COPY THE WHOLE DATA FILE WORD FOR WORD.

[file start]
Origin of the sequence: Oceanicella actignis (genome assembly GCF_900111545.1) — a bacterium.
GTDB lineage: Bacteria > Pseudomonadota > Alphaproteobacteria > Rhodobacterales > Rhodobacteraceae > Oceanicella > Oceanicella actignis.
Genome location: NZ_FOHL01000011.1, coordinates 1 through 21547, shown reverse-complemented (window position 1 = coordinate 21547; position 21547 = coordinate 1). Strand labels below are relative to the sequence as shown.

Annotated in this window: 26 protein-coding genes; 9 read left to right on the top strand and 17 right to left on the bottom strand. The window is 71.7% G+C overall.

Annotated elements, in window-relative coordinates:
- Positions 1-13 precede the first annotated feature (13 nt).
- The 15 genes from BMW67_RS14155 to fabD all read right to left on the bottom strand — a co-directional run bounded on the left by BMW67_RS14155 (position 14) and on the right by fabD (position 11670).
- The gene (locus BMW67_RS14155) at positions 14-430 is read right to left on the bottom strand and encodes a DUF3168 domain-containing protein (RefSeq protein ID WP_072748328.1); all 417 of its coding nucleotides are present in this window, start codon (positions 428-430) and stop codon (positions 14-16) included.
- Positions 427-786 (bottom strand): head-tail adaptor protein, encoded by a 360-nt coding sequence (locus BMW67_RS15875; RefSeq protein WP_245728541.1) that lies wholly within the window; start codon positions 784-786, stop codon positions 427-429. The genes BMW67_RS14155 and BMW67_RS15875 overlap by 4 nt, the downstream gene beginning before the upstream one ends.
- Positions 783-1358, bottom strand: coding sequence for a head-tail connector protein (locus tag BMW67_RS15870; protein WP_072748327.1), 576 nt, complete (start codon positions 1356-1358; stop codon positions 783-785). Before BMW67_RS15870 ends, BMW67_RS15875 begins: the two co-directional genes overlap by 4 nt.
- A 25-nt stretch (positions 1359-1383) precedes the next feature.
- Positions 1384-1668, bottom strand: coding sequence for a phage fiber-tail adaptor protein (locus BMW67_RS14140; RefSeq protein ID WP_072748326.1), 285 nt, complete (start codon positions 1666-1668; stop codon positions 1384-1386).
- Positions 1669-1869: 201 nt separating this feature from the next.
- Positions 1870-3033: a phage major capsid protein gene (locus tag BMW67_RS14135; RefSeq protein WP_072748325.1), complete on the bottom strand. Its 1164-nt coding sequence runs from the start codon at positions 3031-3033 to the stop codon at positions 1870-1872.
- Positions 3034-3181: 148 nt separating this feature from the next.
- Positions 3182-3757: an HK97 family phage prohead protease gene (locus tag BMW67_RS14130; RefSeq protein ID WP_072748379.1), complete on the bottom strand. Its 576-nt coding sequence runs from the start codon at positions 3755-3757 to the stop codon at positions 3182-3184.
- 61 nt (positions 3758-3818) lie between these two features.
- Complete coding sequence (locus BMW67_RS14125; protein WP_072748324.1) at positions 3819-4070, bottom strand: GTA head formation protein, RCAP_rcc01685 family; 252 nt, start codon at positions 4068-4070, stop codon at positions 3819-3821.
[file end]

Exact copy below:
Origin of the sequence: Oceanicella actignis (genome assembly GCF_900111545.1) — a bacterium.
GTDB lineage: Bacteria > Pseudomonadota > Alphaproteobacteria > Rhodobacterales > Rhodobacteraceae > Oceanicella > Oceanicella actignis.
Genome location: NZ_FOHL01000011.1, coordinates 1 through 21547, shown reverse-complemented (window position 1 = coordinate 21547; position 21547 = coordinate 1). Strand labels below are relative to the sequence as shown.

Annotated in this window: 26 protein-coding genes; 9 read left to right on the top strand and 17 right to left on the bottom strand. The window is 71.7% G+C overall.

Annotated elements, in window-relative coordinates:
- Positions 1-13 precede the first annotated feature (13 nt).
- The 15 genes from BMW67_RS14155 to fabD all read right to left on the bottom strand — a co-directional run bounded on the left by BMW67_RS14155 (position 14) and on the right by fabD (position 11670).
- The gene (locus BMW67_RS14155) at positions 14-430 is read right to left on the bottom strand and encodes a DUF3168 domain-containing protein (RefSeq protein ID WP_072748328.1); all 417 of its coding nucleotides are present in this window, start codon (positions 428-430) and stop codon (positions 14-16) included.
- Positions 427-786 (bottom strand): head-tail adaptor protein, encoded by a 360-nt coding sequence (locus BMW67_RS15875; RefSeq protein WP_245728541.1) that lies wholly within the window; start codon positions 784-786, stop codon positions 427-429. The genes BMW67_RS14155 and BMW67_RS15875 overlap by 4 nt, the downstream gene beginning before the upstream one ends.
- Positions 783-1358, bottom strand: coding sequence for a head-tail connector protein (locus tag BMW67_RS15870; protein WP_072748327.1), 576 nt, complete (start codon positions 1356-1358; stop codon positions 783-785). Before BMW67_RS15870 ends, BMW67_RS15875 begins: the two co-directional genes overlap by 4 nt.
- A 25-nt stretch (positions 1359-1383) precedes the next feature.
- Positions 1384-1668, bottom strand: coding sequence for a phage fiber-tail adaptor protein (locus BMW67_RS14140; RefSeq protein ID WP_072748326.1), 285 nt, complete (start codon positions 1666-1668; stop codon positions 1384-1386).
- Positions 1669-1869: 201 nt separating this feature from the next.
- Positions 1870-3033: a phage major capsid protein gene (locus tag BMW67_RS14135; RefSeq protein WP_072748325.1), complete on the bottom strand. Its 1164-nt coding sequence runs from the start codon at positions 3031-3033 to the stop codon at positions 1870-1872.
- Positions 3034-3181: 148 nt separating this feature from the next.
- Positions 3182-3757: an HK97 family phage prohead protease gene (locus tag BMW67_RS14130; RefSeq protein ID WP_072748379.1), complete on the bottom strand. Its 576-nt coding sequence runs from the start codon at positions 3755-3757 to the stop codon at positions 3182-3184.
- 61 nt (positions 3758-3818) lie between these two features.
- Complete coding sequence (locus BMW67_RS14125; protein WP_072748324.1) at positions 3819-4070, bottom strand: GTA head formation protein, RCAP_rcc01685 family; 252 nt, start codon at positions 4068-4070, stop codon at positions 3819-3821.